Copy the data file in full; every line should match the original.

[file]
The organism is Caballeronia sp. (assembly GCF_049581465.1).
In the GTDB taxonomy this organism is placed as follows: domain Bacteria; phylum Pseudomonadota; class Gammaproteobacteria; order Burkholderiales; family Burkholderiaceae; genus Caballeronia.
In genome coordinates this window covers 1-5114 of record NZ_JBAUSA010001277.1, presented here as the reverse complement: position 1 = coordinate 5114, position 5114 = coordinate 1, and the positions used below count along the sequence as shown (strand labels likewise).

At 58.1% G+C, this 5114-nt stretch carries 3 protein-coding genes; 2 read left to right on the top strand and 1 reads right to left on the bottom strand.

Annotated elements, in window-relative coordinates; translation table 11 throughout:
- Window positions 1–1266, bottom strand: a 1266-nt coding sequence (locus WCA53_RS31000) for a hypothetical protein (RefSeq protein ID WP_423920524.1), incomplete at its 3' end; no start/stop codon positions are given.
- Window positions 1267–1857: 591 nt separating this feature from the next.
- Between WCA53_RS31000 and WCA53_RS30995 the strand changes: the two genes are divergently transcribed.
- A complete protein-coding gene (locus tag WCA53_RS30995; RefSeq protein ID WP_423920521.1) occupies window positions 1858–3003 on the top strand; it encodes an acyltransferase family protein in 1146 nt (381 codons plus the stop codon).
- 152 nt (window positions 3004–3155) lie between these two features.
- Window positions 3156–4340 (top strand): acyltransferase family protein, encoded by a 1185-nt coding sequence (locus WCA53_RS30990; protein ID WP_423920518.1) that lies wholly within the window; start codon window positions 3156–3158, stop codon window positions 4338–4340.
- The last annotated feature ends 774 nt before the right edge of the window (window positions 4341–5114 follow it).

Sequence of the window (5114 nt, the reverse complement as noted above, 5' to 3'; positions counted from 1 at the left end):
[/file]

The organism is Caballeronia sp. (assembly GCF_049581465.1).
In the GTDB taxonomy this organism is placed as follows: domain Bacteria; phylum Pseudomonadota; class Gammaproteobacteria; order Burkholderiales; family Burkholderiaceae; genus Caballeronia.
In genome coordinates this window covers 1-5114 of record NZ_JBAUSA010001277.1, presented here as the reverse complement: position 1 = coordinate 5114, position 5114 = coordinate 1, and the positions used below count along the sequence as shown (strand labels likewise).

At 58.1% G+C, this 5114-nt stretch carries 3 protein-coding genes; 2 read left to right on the top strand and 1 reads right to left on the bottom strand.

Annotated elements, in window-relative coordinates; translation table 11 throughout:
- Window positions 1–1266, bottom strand: a 1266-nt coding sequence (locus WCA53_RS31000) for a hypothetical protein (RefSeq protein ID WP_423920524.1), incomplete at its 3' end; no start/stop codon positions are given.
- Window positions 1267–1857: 591 nt separating this feature from the next.
- Between WCA53_RS31000 and WCA53_RS30995 the strand changes: the two genes are divergently transcribed.
- A complete protein-coding gene (locus tag WCA53_RS30995; RefSeq protein ID WP_423920521.1) occupies window positions 1858–3003 on the top strand; it encodes an acyltransferase family protein in 1146 nt (381 codons plus the stop codon).
- 152 nt (window positions 3004–3155) lie between these two features.
- Window positions 3156–4340 (top strand): acyltransferase family protein, encoded by a 1185-nt coding sequence (locus WCA53_RS30990; protein ID WP_423920518.1) that lies wholly within the window; start codon window positions 3156–3158, stop codon window positions 4338–4340.
- The last annotated feature ends 774 nt before the right edge of the window (window positions 4341–5114 follow it).

Sequence of the window (5114 nt, the reverse complement as noted above, 5' to 3'; positions counted from 1 at the left end):